• Puck out of Play (protective netting) – When the puck leaves the playing surface, it is still considered in play if it hits the boards or glass. Any puck that hits the protective netting above the glass, the round corner pieces of glass at the benches, or anything beyond the border of the boards/glass is considered out of play and will result in a face off. A delay of game penalty may be called if the officials deem the action of shooting the puck out of play intentional.
  • Save – A goalie who stops or deflects the puck is credited with a save only if the puck would have gone in had the goaltender not been there. This credits a shot on goal to the offensive team. A puck that directly hits the post or would have missed the net is not considered a save nor a shot on goal.
  • Scorer’s Box – The scorer’s box is located between the penalty boxes and typically resides on the opposite side of the rink from the benches, though for space issues, some arenas have the benches, penalty boxes, and scorer’s box all on the same side. The scorer’s box is where the official scorer and clock operator work from. The P. A. announcer will be here in most lower-level arenas as well as the push to move the P. A. announcer to the pressbox has increased in the professional and higher college levels over recent years.
  • Shootout – A series of alternating penalty shots to determine a winner following overtime. A shootout will sometimes occur in lieu of overtime to determine winners of advancement games or regular-season games. In playoffs, shootouts are rarely used except in international play. Shootouts can consist of three or five rounds typically and are decided when the goal differential for the leading team is larger than the attempts remaining for the trailing team.
  • Stacked Penalties – A team may play with two fewer skaters than when playing at full strength howver may never fall below three skaters at any time. If the number of penalties on a team happens at such a point that more than three penalized players are in the penalty box at the same time, the penalties become stacked. Most scoreboard controllers can handle four or more penalties at one time. The “stacked” penalty time does not start until the first penalty expires. However, the player serving that first penalty does not exit the box at that time. They will either exit at the next whistle OR when the next penalty expires. Remember, with a stacked penalty, a new time will show up on the scoreboard and the on-ice strength is still 5-on-3. Also remember, in rinks in which the benches are next to the penalty box, the player MAY NOT just “go to the bench” when their penalty expires, but must wait for the stoppage or next penalty to expire. If they were to participate in play, they would be penalized for Illegal Substitution and return to the penalty box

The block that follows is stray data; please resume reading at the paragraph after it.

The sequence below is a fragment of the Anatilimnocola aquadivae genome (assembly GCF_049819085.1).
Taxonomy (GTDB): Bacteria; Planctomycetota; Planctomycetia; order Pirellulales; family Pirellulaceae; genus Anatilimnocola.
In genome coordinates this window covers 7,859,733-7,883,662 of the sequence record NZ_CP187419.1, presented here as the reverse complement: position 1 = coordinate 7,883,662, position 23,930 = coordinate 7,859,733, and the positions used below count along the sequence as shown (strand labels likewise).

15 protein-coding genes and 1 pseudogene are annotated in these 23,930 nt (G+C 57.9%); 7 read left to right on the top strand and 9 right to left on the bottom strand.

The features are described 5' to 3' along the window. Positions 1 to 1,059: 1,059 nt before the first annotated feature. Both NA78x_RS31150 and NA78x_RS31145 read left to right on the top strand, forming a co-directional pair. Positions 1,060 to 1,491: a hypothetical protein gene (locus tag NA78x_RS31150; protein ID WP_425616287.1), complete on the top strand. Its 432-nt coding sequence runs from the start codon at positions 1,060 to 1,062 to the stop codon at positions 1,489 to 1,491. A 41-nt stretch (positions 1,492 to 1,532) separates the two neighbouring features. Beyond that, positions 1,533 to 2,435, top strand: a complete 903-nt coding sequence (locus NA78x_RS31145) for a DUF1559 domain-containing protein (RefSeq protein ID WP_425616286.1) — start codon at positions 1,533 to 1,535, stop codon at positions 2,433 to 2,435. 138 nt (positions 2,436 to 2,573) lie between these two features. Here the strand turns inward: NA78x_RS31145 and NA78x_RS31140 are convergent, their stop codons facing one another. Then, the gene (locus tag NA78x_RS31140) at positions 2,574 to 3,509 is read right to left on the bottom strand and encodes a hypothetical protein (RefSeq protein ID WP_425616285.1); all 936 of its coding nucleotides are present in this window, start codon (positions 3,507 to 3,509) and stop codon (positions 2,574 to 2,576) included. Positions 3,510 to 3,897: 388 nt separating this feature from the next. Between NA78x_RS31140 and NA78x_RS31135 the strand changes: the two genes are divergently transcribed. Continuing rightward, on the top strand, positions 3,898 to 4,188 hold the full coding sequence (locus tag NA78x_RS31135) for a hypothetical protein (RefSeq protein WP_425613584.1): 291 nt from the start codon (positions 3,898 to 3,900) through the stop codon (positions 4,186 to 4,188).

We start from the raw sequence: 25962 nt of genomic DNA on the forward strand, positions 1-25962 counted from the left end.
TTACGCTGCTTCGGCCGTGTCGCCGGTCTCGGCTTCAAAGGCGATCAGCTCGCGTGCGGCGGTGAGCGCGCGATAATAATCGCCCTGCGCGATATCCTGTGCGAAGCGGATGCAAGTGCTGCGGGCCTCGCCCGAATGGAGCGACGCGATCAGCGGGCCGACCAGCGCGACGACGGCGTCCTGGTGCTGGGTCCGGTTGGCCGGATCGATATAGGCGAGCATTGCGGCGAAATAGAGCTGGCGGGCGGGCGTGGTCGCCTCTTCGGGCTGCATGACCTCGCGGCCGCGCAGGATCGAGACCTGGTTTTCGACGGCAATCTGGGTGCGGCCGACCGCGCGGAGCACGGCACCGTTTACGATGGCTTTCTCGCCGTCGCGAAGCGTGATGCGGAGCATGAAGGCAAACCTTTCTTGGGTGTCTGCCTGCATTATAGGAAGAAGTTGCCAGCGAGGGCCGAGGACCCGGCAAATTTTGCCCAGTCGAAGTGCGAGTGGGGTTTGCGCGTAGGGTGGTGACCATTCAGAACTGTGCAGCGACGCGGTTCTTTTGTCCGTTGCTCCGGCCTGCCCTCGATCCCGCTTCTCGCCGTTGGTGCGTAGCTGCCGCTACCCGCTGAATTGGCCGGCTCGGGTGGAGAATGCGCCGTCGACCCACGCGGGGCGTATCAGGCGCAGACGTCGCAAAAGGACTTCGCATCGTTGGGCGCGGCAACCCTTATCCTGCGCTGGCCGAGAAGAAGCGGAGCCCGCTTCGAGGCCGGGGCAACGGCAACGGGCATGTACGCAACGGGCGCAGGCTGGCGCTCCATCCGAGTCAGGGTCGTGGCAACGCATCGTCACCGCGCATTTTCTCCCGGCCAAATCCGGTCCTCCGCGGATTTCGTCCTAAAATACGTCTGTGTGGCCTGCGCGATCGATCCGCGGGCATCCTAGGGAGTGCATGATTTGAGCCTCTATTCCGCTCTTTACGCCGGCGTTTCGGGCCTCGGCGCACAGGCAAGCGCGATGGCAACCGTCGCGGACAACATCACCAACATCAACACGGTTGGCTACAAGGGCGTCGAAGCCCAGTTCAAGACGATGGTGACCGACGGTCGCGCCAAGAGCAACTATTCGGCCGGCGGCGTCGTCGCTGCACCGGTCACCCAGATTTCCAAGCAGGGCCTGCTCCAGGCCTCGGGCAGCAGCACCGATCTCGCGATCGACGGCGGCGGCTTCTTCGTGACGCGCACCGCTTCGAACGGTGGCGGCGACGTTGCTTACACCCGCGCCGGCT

Starting Line-ups

  • Goalie First – G, D, D, LW, C, RW – You’re announcing from the back of the line-up to the front.
  • Goalie Last – LW, C, RW, D, D, G – You’re announcing from the front of the line-up to the back.
  • Can vary, but be consistent, if you have a star player at a different position, you can rearrange the line-up so they are last. Some will announce “forwards” in place of left wing, center and right wing.
  • “Here are the starting line-ups for tonight’s game, first for the visiting (Team B), starting in goal, #35 … On defense, #5 … Also on defense, #55 … At Left Wing #17 … At Center #10 … and at Right Wing #11.”

In-Game Announcing